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Bridges4Kids LogoChildren In Crisis: Dylan - Nutritional Therapy Gives Youngster a Weapon in the Battle Against Rage
by Laura Potts, Detroit Free Press, September 14, 2004
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Like a child reciting his favorite video game titles, Dylan DeGlopper meticulously lists the foods he can't have: anything with wheat or white flour; flavored popcorn and potato chips; anything enhanced with smoky seasoning. The no-nos go on and on.

But breads, cookies, beef jerky and more aren't off limits for weight-control reasons. For Dylan, the foods fuel his aggression, anger, irritability and instability. If the Kalamazoo 12-year-old eats ordinary foods that contain wheat, MSG or other common ingredients, he said his "head feels tingly and lightheaded, and then it's like a big burst of feeling everything."

"I was ornery and cranky," he said recently, four months after starting a gluten-free diet. "I feel a lot better than I did when I was eating normal stuff. Now with this, I feel a lot more mellow."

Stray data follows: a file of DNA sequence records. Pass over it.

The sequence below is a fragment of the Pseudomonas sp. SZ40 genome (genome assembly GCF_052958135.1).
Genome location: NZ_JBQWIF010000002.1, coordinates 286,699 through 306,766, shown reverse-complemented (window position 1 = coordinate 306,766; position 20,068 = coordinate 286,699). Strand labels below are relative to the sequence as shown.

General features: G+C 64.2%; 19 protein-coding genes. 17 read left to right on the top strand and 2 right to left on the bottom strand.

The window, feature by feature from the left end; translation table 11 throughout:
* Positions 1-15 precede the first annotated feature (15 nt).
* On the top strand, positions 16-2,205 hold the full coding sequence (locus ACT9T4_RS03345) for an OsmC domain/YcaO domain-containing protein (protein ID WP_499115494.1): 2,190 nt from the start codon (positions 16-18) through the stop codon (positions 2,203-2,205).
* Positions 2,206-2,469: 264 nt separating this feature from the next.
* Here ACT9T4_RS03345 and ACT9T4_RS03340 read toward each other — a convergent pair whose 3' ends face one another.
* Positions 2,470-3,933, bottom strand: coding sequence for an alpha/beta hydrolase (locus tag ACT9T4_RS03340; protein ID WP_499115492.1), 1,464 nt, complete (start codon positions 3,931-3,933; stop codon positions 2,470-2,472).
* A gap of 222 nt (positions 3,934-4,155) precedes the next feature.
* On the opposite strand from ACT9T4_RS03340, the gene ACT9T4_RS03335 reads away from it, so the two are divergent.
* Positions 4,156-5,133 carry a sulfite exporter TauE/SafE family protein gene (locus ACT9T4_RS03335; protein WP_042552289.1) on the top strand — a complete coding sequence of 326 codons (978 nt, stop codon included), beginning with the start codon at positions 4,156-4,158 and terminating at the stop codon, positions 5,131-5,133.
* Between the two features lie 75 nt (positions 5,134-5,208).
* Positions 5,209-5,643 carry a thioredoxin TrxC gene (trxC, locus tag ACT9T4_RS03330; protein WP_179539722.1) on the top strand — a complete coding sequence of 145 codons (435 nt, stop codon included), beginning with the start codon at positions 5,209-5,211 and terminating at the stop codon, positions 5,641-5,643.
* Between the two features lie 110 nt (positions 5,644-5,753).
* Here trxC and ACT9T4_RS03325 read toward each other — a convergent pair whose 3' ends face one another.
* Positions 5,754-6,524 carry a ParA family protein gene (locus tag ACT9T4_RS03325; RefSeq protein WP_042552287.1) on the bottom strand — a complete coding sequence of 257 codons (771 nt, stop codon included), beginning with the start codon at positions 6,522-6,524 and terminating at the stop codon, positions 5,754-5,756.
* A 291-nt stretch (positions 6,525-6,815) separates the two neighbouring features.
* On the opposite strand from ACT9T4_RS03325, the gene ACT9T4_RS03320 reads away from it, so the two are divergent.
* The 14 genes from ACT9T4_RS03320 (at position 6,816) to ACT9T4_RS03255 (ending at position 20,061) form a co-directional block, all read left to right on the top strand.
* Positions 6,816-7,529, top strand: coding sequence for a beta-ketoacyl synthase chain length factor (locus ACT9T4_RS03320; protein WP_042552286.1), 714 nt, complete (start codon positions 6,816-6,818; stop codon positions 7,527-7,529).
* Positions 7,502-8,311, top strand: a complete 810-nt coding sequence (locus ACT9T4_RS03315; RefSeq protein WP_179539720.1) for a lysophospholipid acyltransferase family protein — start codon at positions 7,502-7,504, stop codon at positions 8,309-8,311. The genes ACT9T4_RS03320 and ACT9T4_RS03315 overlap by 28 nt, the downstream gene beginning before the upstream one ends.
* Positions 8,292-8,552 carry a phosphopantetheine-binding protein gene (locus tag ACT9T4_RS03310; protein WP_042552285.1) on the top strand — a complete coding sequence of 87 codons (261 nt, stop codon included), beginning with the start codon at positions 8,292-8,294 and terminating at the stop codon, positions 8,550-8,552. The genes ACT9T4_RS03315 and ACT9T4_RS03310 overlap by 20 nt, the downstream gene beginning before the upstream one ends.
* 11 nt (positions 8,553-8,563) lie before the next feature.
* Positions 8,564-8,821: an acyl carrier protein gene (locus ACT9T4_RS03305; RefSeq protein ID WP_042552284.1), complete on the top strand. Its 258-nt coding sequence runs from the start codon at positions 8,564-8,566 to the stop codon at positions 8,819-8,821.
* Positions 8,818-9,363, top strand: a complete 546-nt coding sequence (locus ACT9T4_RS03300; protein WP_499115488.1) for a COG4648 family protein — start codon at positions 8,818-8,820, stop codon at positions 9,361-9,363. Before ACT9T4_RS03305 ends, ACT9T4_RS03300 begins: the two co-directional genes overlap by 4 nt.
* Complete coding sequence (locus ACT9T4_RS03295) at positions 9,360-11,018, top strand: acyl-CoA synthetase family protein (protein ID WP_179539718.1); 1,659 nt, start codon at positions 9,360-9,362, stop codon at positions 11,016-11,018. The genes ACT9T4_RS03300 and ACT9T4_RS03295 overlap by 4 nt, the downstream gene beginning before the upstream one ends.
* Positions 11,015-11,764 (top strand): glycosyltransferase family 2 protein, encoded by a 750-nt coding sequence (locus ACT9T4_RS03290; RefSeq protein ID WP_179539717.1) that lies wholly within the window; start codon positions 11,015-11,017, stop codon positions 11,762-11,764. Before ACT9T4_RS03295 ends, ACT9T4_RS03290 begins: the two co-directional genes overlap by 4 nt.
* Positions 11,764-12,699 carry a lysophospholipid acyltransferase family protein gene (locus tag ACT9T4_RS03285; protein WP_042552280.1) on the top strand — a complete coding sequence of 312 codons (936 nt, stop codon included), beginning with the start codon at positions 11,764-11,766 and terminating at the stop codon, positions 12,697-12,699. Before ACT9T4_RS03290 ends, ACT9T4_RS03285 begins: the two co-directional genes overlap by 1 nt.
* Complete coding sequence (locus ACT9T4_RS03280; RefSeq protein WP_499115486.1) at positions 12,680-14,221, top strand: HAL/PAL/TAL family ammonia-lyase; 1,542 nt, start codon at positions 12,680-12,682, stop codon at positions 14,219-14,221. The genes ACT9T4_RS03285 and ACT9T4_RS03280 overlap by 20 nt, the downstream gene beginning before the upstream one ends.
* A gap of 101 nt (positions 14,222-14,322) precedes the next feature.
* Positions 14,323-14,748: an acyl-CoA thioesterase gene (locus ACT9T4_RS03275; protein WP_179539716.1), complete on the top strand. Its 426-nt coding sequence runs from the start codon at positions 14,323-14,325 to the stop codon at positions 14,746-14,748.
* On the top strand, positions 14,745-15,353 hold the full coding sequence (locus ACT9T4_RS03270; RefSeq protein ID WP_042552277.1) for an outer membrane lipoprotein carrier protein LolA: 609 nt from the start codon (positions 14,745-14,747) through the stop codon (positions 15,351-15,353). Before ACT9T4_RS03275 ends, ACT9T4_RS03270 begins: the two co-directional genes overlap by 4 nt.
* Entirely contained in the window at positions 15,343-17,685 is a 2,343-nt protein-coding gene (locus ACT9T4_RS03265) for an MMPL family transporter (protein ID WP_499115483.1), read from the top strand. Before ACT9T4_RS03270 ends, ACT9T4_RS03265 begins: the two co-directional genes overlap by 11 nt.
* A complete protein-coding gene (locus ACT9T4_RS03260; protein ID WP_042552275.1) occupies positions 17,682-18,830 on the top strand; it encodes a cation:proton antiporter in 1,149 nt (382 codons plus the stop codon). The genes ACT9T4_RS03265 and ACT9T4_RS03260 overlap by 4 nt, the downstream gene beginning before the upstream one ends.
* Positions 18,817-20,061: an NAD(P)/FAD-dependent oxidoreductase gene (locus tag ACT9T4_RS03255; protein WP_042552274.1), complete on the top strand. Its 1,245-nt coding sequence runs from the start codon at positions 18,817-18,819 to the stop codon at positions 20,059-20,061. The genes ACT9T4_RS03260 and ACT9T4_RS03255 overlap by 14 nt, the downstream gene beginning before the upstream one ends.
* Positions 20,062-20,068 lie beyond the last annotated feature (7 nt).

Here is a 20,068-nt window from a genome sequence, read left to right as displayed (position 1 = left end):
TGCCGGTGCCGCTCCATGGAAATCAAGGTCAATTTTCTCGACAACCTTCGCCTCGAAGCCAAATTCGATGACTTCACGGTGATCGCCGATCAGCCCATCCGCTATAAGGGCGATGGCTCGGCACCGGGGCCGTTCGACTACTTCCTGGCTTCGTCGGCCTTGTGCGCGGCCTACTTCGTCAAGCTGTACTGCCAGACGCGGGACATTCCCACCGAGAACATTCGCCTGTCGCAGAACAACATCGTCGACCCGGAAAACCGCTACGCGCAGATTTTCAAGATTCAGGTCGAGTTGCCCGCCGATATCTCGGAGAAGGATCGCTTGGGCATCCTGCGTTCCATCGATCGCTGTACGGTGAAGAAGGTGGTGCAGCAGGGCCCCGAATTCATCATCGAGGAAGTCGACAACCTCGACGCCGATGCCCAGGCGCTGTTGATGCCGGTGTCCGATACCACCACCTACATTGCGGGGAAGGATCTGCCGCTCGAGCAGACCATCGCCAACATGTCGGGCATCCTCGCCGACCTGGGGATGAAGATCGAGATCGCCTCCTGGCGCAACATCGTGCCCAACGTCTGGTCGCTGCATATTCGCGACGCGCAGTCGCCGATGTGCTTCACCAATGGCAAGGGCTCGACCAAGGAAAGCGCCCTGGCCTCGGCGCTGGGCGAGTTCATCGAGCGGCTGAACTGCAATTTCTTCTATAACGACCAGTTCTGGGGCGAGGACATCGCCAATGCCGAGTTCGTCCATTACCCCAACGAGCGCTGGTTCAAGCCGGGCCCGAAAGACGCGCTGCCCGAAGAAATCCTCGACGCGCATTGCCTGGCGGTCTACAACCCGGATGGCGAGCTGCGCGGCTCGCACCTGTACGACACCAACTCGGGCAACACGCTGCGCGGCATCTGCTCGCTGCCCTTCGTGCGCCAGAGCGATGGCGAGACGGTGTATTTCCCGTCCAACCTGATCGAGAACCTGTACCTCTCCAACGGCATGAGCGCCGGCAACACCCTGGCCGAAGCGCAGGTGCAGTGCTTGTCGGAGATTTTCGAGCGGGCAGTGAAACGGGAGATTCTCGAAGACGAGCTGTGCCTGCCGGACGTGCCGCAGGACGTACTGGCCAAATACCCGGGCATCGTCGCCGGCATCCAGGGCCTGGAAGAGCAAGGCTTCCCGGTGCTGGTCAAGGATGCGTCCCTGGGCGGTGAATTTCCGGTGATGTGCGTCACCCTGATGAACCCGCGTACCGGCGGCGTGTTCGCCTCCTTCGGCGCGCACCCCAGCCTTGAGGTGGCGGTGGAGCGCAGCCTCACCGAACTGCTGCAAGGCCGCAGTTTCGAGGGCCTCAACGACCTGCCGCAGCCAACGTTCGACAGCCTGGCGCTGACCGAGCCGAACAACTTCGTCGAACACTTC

As advances are made into understanding children's emotional and mental disorders, some experts are espousing nontraditional, holistic approaches to treatment, such as the nutritional therapy Dylan is trying.

"It's easy to throw a medication at something but understanding what the real, underlying cause is takes a lot more legwork," said Constantine Bitsas, executive director of the Health Research Institute Pfeiffer Treatment Center in Warrenville, Ill. The nonprofit research and treatment facility specializes in researching biochemical imbalances that affect mental health. It purports to have treated more than 16,000 patients with behavior dysfunctions, depression, schizophrenia, bipolar disorder, autism, learning disorders or anxiety by balancing body and brain chemistry.

Bitsas, who has a degree in psychology Portland State University in Oregon and was a mental health therapist for eight years, said most people's bodies have no problem breaking down glutens. But for those like Dylan who can't, the proteins act like opiates, causing a lack of focus and an inability to pay attention, stay on task and think clearly. Glutens also can cause sugar levels to go up and down, leading to irritability and aggression, he said.